Creator: Advertising agency TBWA/Chiat/Day (1997)
Purpose: Promotional Campaign as a series of television and print commercials.
Here’s to the crazy ones. The misfits. The rebels. The troublemakers. The round pegs in the square holes.
The ones who see things differently. They’re not fond of rules. And they have no respect for the status quo. You can praise them, disagree with them, quote them, disbelieve them, glorify or vilify them.
About the only thing you can’t do is ignore them. Because they change things. They invent. They imagine. They heal. They explore. They create. They inspire. They push the human race forward.
Maybe they have to be crazy.
How else can you stare at an empty canvas and see a work of art? Or sit in silence and hear a song that’s never been written? Or gaze at a red planet and see a laboratory on wheels?
While some see them as the crazy ones, we see genius. Because the people who are crazy enough to think they can change the world, are the ones who do.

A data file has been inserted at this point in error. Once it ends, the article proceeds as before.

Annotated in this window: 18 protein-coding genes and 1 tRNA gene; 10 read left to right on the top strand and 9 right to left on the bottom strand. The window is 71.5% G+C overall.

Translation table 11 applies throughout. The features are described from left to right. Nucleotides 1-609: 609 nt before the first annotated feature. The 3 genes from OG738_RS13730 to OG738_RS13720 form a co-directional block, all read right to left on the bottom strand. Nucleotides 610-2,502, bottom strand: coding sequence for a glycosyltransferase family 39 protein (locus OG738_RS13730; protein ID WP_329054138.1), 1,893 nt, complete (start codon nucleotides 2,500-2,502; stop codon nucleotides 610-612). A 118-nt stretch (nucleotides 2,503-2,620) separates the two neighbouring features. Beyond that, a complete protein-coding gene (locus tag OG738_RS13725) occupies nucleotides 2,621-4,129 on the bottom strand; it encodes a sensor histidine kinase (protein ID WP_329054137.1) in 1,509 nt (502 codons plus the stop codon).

For me, this is one of the great manifestos that inspired the view of a Double-Sided Vision.
The strength of ‘Here’s to the Crazy Ones’ is that while it is literally an advertisement for a company, the ad does not sell a specific product.
Instead, Apple pitch a worldview that their users are likely to aspire to. It’s permission to be creative, just a little crazy, and ultimately change the world.
It’s a classic call to arms which is an essential quality of all great manifestos. And while an advertisement calling to its customers, it also has the bigger picture idealism that would inspire, motivate and engage the Apple workforce. That’s a double-sided vision.
I can imagine designer Johnny Ive walking into the then CEO Steve Job’s office with his latest prototype for the new curvy and colourful iMac and having Steve play the ad as the benchmark of success.
He might even ask: Is this crazy enough to change the world?